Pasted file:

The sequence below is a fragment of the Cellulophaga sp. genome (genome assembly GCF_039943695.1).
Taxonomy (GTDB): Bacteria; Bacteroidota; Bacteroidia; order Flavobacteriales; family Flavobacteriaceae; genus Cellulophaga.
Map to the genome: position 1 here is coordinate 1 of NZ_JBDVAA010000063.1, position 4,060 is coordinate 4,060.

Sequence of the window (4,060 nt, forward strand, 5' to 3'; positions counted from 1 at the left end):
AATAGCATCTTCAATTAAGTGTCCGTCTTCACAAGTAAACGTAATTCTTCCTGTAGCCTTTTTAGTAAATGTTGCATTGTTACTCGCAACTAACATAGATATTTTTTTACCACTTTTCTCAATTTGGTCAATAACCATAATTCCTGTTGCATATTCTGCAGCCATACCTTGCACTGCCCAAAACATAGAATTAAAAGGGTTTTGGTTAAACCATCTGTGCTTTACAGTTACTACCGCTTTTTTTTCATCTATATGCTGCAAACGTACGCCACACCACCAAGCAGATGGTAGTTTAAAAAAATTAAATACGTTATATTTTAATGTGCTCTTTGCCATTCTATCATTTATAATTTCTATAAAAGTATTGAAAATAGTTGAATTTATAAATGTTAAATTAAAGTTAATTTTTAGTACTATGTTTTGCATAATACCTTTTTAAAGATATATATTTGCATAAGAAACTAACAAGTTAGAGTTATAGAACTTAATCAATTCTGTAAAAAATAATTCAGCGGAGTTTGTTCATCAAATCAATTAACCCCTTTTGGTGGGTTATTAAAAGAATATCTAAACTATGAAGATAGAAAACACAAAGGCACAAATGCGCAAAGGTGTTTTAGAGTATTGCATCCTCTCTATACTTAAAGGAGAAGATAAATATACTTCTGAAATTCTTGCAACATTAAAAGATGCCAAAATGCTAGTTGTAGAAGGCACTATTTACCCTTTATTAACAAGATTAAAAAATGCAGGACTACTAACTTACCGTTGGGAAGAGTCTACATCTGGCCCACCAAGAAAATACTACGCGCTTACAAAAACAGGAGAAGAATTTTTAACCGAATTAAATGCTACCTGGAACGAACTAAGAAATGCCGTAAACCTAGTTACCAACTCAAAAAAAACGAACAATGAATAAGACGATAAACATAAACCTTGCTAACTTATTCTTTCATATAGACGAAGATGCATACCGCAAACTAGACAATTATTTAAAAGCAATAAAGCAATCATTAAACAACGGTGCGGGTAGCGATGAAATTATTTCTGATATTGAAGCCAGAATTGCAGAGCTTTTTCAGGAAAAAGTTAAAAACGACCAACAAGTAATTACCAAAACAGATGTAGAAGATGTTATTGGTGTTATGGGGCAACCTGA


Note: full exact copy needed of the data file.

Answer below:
The sequence below is a fragment of the Cellulophaga sp. genome (genome assembly GCF_039943695.1).
Taxonomy (GTDB): Bacteria; Bacteroidota; Bacteroidia; order Flavobacteriales; family Flavobacteriaceae; genus Cellulophaga.
Map to the genome: position 1 here is coordinate 1 of NZ_JBDVAA010000063.1, position 4,060 is coordinate 4,060.

Sequence of the window (4,060 nt, forward strand, 5' to 3'; positions counted from 1 at the left end):
AATAGCATCTTCAATTAAGTGTCCGTCTTCACAAGTAAACGTAATTCTTCCTGTAGCCTTTTTAGTAAATGTTGCATTGTTACTCGCAACTAACATAGATATTTTTTTACCACTTTTCTCAATTTGGTCAATAACCATAATTCCTGTTGCATATTCTGCAGCCATACCTTGCACTGCCCAAAACATAGAATTAAAAGGGTTTTGGTTAAACCATCTGTGCTTTACAGTTACTACCGCTTTTTTTTCATCTATATGCTGCAAACGTACGCCACACCACCAAGCAGATGGTAGTTTAAAAAAATTAAATACGTTATATTTTAATGTGCTCTTTGCCATTCTATCATTTATAATTTCTATAAAAGTATTGAAAATAGTTGAATTTATAAATGTTAAATTAAAGTTAATTTTTAGTACTATGTTTTGCATAATACCTTTTTAAAGATATATATTTGCATAAGAAACTAACAAGTTAGAGTTATAGAACTTAATCAATTCTGTAAAAAATAATTCAGCGGAGTTTGTTCATCAAATCAATTAACCCCTTTTGGTGGGTTATTAAAAGAATATCTAAACTATGAAGATAGAAAACACAAAGGCACAAATGCGCAAAGGTGTTTTAGAGTATTGCATCCTCTCTATACTTAAAGGAGAAGATAAATATACTTCTGAAATTCTTGCAACATTAAAAGATGCCAAAATGCTAGTTGTAGAAGGCACTATTTACCCTTTATTAACAAGATTAAAAAATGCAGGACTACTAACTTACCGTTGGGAAGAGTCTACATCTGGCCCACCAAGAAAATACTACGCGCTTACAAAAACAGGAGAAGAATTTTTAACCGAATTAAATGCTACCTGGAACGAACTAAGAAATGCCGTAAACCTAGTTACCAACTCAAAAAAAACGAACAATGAATAAGACGATAAACATAAACCTTGCTAACTTATTCTTTCATATAGACGAAGATGCATACCGCAAACTAGACAATTATTTAAAAGCAATAAAGCAATCATTAAACAACGGTGCGGGTAGCGATGAAATTATTTCTGATATTGAAGCCAGAATTGCAGAGCTTTTTCAGGAAAAAGTTAAAAACGACCAACAAGTAATTACCAAAACAGATGTAGAAGATGTTATTGGTGTTATGGGGCAACCTGA